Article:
Monday, October 24, 2016

Ever the Hunted by Erin Summerill

Seventeen year-old Britta Flannery is at ease only in the woods with her dagger and bow. She spends her days tracking criminals alongside her father, the legendary bounty hunter for the King of Malam—that is, until her father is murdered. Now outcast and alone and having no rights to her father’s land or inheritance, she seeks refuge where she feels most safe: the Ever Woods. When Britta is caught poaching by the royal guard, instead of facing the noose she is offered a deal: her freedom in exchange for her father’s killer.

However, it’s not so simple.

The alleged killer is none other than Cohen McKay, her father’s former apprentice. The only friend she’s ever known. The boy she once loved who broke her heart. She must go on a dangerous quest in a world of warring kingdoms, mad kings, and dark magic to find the real killer. But Britta wields more power than she knows. And soon she will learn what has always made her different will make her a daunting and dangerous force.






Rating: 1/5 stars



At least the odor works to mask Cohen inebriating scent. The man’s been travelling for days. Weeks. How can he smell so good?


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This was truly a disappointment. Ever The Hunted was one of my most anticipated releases of 2016, to say I didn’t like it would be the least. However, before I begin I just want to clarify something. I know that there were a lot of people who, like me, had high hopes for this book so please, don’t let my rating discourage you from reading it!
This is simply my opinion, and I’ll try to explain below the reasons for said rating (without giving much of the plot away) but again, just because I didn’t like it doesn’t mean you guys won’t!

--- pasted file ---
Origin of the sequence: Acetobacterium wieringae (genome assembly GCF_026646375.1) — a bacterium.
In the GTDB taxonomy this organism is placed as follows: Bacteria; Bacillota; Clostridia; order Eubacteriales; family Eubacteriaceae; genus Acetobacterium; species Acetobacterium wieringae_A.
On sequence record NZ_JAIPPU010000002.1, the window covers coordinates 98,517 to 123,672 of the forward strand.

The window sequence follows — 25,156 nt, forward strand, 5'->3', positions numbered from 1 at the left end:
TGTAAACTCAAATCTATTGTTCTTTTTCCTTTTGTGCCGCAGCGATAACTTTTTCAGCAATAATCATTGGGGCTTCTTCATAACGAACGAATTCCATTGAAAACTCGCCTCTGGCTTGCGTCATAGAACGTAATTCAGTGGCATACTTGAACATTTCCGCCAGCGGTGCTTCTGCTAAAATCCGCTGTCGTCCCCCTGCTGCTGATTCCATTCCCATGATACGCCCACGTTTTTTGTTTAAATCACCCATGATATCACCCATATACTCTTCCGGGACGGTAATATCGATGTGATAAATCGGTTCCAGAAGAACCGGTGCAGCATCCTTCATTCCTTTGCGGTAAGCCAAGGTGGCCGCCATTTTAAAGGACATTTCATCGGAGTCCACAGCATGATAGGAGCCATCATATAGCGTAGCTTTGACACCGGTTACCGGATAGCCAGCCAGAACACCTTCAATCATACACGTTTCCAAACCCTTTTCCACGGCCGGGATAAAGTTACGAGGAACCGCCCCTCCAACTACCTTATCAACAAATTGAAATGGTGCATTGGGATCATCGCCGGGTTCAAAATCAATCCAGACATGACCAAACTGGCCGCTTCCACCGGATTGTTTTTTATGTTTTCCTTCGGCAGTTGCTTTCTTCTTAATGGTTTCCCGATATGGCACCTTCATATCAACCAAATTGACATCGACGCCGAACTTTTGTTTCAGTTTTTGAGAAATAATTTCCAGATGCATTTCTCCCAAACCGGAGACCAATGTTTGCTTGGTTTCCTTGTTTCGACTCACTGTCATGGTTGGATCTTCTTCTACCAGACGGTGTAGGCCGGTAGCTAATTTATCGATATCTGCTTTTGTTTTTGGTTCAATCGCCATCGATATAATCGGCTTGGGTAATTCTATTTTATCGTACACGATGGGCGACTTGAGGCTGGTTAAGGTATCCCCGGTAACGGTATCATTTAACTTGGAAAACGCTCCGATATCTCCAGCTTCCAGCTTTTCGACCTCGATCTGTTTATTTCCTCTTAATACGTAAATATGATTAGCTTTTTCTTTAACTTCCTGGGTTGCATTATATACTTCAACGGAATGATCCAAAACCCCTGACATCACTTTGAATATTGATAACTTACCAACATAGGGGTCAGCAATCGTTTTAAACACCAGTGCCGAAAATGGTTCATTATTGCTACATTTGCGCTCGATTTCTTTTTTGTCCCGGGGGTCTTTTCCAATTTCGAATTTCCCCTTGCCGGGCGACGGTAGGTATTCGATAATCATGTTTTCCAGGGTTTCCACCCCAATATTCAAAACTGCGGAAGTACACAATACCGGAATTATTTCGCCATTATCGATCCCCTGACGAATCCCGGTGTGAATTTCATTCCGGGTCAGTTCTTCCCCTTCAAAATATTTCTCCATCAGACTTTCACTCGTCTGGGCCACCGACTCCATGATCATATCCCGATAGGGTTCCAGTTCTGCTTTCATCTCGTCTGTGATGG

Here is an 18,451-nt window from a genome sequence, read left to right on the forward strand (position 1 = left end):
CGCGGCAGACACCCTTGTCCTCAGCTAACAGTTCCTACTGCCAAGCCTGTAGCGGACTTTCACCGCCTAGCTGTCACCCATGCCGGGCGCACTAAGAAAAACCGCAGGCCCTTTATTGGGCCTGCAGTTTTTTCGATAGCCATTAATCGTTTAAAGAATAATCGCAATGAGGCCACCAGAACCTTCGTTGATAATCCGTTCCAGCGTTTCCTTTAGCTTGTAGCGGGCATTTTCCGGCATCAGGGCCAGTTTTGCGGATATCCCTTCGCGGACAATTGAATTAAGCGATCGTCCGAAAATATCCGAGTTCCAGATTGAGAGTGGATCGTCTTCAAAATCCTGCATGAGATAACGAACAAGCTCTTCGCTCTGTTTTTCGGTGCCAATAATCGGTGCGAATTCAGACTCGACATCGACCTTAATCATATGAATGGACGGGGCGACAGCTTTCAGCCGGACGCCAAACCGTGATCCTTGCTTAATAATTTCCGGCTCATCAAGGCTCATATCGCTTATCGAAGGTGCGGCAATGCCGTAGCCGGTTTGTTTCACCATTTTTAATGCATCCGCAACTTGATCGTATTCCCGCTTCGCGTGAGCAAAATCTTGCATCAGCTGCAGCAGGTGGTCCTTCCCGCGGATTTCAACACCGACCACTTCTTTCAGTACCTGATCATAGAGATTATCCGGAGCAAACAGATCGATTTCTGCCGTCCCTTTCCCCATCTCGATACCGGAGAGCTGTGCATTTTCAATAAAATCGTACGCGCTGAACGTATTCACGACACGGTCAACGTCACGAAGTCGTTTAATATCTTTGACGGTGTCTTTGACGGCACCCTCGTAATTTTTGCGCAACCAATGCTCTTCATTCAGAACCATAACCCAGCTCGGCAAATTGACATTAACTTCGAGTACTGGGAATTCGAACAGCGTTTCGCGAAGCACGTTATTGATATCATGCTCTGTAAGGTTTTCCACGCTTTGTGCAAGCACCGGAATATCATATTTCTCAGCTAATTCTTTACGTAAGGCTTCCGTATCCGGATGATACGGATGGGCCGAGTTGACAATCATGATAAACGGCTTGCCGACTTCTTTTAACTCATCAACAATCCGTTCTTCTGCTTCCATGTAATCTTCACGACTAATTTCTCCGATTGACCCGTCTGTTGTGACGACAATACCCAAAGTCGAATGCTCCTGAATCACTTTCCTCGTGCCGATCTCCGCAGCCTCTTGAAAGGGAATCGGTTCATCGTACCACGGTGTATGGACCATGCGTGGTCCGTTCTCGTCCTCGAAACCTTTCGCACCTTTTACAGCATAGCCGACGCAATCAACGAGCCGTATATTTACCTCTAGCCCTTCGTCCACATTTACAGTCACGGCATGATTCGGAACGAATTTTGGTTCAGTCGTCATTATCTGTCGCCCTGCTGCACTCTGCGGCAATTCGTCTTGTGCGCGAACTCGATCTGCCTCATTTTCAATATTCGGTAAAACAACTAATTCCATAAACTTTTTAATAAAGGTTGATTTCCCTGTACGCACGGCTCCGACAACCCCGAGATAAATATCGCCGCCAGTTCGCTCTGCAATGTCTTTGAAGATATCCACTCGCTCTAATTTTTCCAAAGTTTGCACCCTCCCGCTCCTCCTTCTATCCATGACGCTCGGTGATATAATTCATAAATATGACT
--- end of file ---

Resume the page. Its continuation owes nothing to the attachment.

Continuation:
Now… buckle the fuck up, kids. Cause this is a rant, and it’s a messy one.

One of my biggest problems with Ever the Hunted was its lack of originality. This book is absolutely nothing we haven’t read before in a thousand other YA novels. For fuck’s sake, I could already predict how the story would turn out after twenty pages! It’s trope-y as fuck, but since I can’t go into a lot of detail because the book hasn’t been published yet, here’s a preview of the things that led me to this rating:

-Predictable plot.

-Dumb-as-bricks main character (seriously, her stupidity was my number 1 problem with the story)

-SO FUCKING BORING romance.

-The romantic angst. Oh God! the angst…!

-The unnecessary and insensitive sexual violence toward women (which is, unfortunately, a staple in YA).

-The special-snowflakeness was SO fucking strong in this one.

-I’m serious, and it didn’t help that Britta was a complete idiot.
-Illogical, nonsensical and shady world-building.

-Imagine every trope you can think of, all handled poorly.


Britta was probably my biggest problem because the whole story is told from her point of view, so it’s basically impossible to ignore how bloody stupid the girl was. She whined all the time and that wonderful revenge plot went to shit the second she started smelling Cohen’s super sexy and manly smell.

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You see, Britta is just like your average Young Adult fantasy protagonist. She’s white. She’s pretty (but doesn’t know it!!!!). She’s hated by absolutely EVERYONE in her village for dumb reasons regarding the dumb world-building, except the best friend she’s in love with (but who broke her heart!!!!). She has a disturbingly weird obsession with Cohen’s smell (going as far as trying to “drink in gulps of his smell”). She has the uncanny ability to identify when people are telling the truth or lying as well as heal very fast, yet she has never considered the fact that she might have magic (*bangs head against wall until brains spill out*).

If I’m being fair, the story started out pretty decent, except the part of everyone in her village hating her. 
I’ve said it a thousand times and I’ll say it again, the “everybody-hates-me” trope is one I’ll never understand. I think right now we all, one way or another, what it is like for a group of people to be feared/hated. But whether you are part of the group or the one fearing/hating, we can all agree that it’s not black and white; nobody will ever be hated by EVERYBODY or loved by EVERYBODY. We are all different people, and so we react differently.